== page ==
Globalisation and Regional Economies

Can OECD Regions Compete in Global Industries?

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Despite concern about the negative impacts of globalisation on the economies of OECD regions, notably the loss of manufacturing jobs and enterprise relocation, this report presents evidence that region-specific advantages – embedded in specialised firms, skilled labour and innovation capacity – remain a significant source of productivity gain for firms, even for the largest multinational enterprises.  A new geography of production is emerging, based around both old and new regional hubs in OECD and non-OECD countries. National and regional governments in OECD countries are looking for ways to ensure that regions maintain a competitive edge in industries that generate wealth and jobs. This report looks at how different regions are responding to these challenges and the strategies they have adopted to support existing competitive advantages and to transform their assets to develop new competitive strengths.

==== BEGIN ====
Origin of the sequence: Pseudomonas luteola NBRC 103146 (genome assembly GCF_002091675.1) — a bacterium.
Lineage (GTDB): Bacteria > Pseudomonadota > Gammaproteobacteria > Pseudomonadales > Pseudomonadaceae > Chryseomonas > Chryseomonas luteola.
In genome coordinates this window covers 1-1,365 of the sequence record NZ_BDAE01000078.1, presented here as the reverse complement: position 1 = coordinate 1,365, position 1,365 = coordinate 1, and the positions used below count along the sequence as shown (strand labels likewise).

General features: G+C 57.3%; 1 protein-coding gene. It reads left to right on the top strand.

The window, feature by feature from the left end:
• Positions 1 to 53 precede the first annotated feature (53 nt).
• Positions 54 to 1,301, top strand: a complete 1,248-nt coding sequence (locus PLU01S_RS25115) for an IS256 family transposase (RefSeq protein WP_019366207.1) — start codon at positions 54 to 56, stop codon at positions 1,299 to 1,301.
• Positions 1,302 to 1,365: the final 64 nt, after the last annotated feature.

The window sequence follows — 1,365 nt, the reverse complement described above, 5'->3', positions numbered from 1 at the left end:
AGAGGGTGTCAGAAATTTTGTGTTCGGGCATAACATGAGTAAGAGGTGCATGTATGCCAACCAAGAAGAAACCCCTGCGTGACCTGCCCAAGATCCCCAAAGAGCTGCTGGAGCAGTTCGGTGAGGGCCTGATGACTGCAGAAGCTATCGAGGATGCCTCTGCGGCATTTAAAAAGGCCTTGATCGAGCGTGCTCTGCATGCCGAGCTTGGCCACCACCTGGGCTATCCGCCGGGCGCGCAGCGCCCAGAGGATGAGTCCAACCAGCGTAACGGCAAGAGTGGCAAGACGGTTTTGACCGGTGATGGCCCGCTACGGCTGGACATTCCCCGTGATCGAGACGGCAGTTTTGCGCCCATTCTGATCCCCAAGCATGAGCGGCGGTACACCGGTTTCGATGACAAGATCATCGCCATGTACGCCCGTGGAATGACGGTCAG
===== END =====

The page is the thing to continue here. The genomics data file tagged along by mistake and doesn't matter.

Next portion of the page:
How Regions Compete: Building on Strengths and Identifying Opportunities

Given the changes in regional economies due to globalisation, the reorganisation of production and the nature of innovation, how should regions respond? Regions, not nations, appear increasingly as the nodes in global networks. Regions are also the scale at which meaningful interaction among firms, people and knowledge generators leads to innovation. This chapter discusses the opportunities that the reorganisation of production seems to offer and presents some examples of how regions have worked to seize these opportunities.


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